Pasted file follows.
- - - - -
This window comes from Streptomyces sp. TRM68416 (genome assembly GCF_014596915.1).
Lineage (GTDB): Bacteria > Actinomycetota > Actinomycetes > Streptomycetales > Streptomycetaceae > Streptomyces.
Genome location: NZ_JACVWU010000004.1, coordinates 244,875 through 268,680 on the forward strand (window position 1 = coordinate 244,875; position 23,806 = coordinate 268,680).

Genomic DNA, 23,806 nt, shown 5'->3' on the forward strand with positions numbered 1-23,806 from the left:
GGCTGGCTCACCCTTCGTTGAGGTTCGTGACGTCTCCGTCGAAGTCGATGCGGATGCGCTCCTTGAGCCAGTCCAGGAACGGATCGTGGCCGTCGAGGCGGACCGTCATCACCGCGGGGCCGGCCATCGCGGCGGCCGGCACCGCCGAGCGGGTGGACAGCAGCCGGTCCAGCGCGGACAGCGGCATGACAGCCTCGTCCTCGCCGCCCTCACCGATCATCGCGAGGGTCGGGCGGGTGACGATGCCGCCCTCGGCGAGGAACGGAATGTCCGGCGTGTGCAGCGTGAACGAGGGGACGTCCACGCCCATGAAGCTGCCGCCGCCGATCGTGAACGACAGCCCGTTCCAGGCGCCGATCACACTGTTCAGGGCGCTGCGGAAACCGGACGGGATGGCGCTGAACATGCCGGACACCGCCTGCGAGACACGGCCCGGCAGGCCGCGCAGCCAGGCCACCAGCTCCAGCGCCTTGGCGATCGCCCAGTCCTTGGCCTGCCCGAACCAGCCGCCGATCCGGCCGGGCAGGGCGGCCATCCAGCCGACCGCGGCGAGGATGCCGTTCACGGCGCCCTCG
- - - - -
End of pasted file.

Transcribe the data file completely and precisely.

This window comes from Streptomyces sp. TRM68416 (genome assembly GCF_014596915.1).
Lineage (GTDB): Bacteria > Actinomycetota > Actinomycetes > Streptomycetales > Streptomycetaceae > Streptomyces.
Genome location: NZ_JACVWU010000004.1, coordinates 244,875 through 268,680 on the forward strand (window position 1 = coordinate 244,875; position 23,806 = coordinate 268,680).

Genomic DNA, 23,806 nt, shown 5'->3' on the forward strand with positions numbered 1-23,806 from the left:
GGCTGGCTCACCCTTCGTTGAGGTTCGTGACGTCTCCGTCGAAGTCGATGCGGATGCGCTCCTTGAGCCAGTCCAGGAACGGATCGTGGCCGTCGAGGCGGACCGTCATCACCGCGGGGCCGGCCATCGCGGCGGCCGGCACCGCCGAGCGGGTGGACAGCAGCCGGTCCAGCGCGGACAGCGGCATGACAGCCTCGTCCTCGCCGCCCTCACCGATCATCGCGAGGGTCGGGCGGGTGACGATGCCGCCCTCGGCGAGGAACGGAATGTCCGGCGTGTGCAGCGTGAACGAGGGGACGTCCACGCCCATGAAGCTGCCGCCGCCGATCGTGAACGACAGCCCGTTCCAGGCGCCGATCACACTGTTCAGGGCGCTGCGGAAACCGGACGGGATGGCGCTGAACATGCCGGACACCGCCTGCGAGACACGGCCCGGCAGGCCGCGCAGCCAGGCCACCAGCTCCAGCGCCTTGGCGATCGCCCAGTCCTTGGCCTGCCCGAACCAGCCGCCGATCCGGCCGGGCAGGGCGGCCATCCAGCCGACCGCGGCGAGGATGCCGTTCACGGCGCCCTCG